Visiting the art museum highlighted that doing what you love—especially if it involves the arts—often means creating the time to pursue your passions.
Visiting the art museum highlighted that doing what you love—especially if it involves the arts—often means creating the time to pursue your passions. I constantly worry about compromising my values in order to create sustainable dreams, and having to work multiple jobs in order to make these a reality. Yet, the work Ms. Dunkley has done has afforded the current director, Dr. Poole, the opportunity to turn the museum into a place where critiques and scholars of black art can have a place to learn. In my future work, I hope to work with or create spaces similar to those at the Clark Atlanta Art Museum, where black artistry is remembered and studied as integral to black historie(s), not an exception to it.
The Art Museum provides communities a fixed space to enjoy and value artistic heritage. Parallel to these spaces are those that are ephemeral, the plays, spoken word events, and dances that require our presence for brief moments but remain with us forever. Audre Lorde stated that “poetry is not a luxury,” that poetry allows us to name the unnamable and validate our experiences outside of western frameworks which privilege ‘facts’ over ‘feelings—as if both cannot exist simultaneously. A poetry event we attended titled “Under My Hood” provided us with such a space, and gave 8 different people a platform to share what was “under [their] hood.” (3) Stepping into the minds of others created a space of vulnerability outside of the intellectual theorizing and rhetoric we used daily during our discussions. I think solidifying our feelings through words and sharing them is essential to preserving our histories. Furthermore, doing so poetically gives us the privilege—or necessity—of creating an environment which centers our emotions instead of hiding them behind rhetoric.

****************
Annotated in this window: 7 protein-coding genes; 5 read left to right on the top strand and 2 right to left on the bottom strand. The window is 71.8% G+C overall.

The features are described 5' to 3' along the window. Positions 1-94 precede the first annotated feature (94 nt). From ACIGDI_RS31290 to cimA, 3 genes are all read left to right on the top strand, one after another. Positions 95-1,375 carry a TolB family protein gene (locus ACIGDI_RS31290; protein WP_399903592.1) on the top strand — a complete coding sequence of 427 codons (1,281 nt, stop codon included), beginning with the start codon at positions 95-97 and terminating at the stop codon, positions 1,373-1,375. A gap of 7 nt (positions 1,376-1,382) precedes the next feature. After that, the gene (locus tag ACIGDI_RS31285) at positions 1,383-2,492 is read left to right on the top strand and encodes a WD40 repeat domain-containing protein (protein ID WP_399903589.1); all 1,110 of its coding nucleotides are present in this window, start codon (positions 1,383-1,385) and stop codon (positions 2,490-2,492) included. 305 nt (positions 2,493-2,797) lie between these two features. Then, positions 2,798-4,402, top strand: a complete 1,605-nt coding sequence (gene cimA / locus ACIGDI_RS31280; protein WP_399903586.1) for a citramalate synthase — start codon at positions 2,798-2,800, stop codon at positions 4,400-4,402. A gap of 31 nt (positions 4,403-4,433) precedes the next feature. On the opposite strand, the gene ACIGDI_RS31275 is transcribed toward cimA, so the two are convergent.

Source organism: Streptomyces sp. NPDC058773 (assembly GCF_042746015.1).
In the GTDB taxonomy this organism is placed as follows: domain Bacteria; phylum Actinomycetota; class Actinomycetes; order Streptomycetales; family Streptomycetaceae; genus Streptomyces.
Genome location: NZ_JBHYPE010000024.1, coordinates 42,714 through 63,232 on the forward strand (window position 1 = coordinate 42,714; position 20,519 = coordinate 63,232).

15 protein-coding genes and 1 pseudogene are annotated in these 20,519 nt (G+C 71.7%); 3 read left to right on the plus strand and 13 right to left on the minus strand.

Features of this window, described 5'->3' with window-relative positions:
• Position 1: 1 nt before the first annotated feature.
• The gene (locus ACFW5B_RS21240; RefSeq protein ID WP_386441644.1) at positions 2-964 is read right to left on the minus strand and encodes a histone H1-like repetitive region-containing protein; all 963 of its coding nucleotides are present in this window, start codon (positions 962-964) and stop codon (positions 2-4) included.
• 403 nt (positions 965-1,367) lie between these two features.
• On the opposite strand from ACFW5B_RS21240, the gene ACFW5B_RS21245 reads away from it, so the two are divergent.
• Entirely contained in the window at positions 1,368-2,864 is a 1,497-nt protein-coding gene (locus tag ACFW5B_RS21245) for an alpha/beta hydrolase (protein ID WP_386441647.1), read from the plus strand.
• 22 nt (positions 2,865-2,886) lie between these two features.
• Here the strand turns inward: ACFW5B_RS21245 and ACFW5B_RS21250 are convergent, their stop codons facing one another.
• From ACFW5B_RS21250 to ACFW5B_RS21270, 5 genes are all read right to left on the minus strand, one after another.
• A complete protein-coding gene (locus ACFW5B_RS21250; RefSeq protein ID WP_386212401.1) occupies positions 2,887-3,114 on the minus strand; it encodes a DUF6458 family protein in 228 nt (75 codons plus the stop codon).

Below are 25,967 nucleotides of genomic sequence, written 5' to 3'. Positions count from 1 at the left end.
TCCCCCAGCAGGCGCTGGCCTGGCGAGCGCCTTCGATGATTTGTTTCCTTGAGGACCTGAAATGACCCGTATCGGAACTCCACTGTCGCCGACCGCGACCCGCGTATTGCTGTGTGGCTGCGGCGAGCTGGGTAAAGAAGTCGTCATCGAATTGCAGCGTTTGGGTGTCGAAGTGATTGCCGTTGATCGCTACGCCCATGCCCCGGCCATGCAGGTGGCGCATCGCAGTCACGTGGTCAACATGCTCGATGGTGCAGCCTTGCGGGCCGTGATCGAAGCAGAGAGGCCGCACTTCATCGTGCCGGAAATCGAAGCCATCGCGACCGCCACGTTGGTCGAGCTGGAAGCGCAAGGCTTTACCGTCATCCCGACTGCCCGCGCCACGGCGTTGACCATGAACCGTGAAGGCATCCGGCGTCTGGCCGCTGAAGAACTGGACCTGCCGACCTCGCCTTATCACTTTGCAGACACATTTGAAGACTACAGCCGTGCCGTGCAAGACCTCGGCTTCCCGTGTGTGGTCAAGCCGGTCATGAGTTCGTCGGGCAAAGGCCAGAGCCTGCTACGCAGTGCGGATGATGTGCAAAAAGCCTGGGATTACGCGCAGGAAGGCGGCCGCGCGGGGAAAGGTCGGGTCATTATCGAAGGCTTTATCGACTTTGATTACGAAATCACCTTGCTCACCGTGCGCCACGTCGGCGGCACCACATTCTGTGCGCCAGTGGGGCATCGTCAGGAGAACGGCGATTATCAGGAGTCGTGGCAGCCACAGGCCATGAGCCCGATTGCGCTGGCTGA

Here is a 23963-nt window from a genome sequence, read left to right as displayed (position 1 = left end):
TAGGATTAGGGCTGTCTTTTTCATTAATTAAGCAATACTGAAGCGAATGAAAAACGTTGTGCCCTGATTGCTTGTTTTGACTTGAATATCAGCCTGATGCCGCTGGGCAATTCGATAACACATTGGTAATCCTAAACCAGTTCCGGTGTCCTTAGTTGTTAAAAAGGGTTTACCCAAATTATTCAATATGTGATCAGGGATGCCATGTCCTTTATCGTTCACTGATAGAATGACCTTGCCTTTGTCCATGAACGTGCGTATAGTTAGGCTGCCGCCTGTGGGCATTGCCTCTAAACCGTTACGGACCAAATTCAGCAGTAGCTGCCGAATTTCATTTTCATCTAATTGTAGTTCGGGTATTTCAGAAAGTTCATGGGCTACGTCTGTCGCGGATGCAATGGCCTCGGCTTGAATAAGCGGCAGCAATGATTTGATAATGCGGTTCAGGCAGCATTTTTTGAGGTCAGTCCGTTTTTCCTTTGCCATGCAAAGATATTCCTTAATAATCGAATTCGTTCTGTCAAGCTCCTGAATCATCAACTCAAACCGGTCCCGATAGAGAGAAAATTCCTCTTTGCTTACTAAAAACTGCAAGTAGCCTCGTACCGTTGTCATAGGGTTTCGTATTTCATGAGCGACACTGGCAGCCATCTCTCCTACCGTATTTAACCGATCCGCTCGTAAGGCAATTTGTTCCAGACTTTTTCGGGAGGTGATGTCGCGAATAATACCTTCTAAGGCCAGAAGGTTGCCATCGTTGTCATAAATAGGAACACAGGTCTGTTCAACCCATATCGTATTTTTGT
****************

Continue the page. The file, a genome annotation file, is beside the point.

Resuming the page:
However, my experiences with sites of cultural heritage during the fellowship were not all encouraging. Visiting the Atlanta History Museum reminded me that these spaces can also be used to erase the narratives of the oppressed. One exhibition titled, “Native Lands: Indians and Georgia,” skimmed over the genocide and expulsion of Native Americans in the South, and instead privileged a narrative that focused on the ‘relationships’ between European settlers and indigenous communities. The ways European settlers often tricked Native communities into giving away their lands was never mentioned. Our trip to Stone Mountain Park had the same effect, as the Confederate Flag is heralded as a relic as opposed to a symbol of white supremacy. While uncomfortable and hegemonic, the Atlanta History Center and Stone Mountain Park reified how historical erasure can have tangible effects, and that these spaces need to be held to rigorous standards of accountability.
“The criminal justice system is working exactly the way it’s supposed to.”
My time as a John Lewis Fellow has also pushed me to seriously consider the law as another venue to pursue human rights work in my communities. When meeting with the Executive Director of the Southern Center for Human Rights, something she said struck me: “the criminal justice system is working exactly the way it’s supposed to.” (2) I’ve known this for a long time, but hearing it aloud made me consider how lawyers are implicated in an unjust—but perfectly working—system, and have the power to change it. I’m starting to believe—or acknowledge—that legal frameworks can be used to challenge the United States’ oppressive and discriminatory criminal justice system.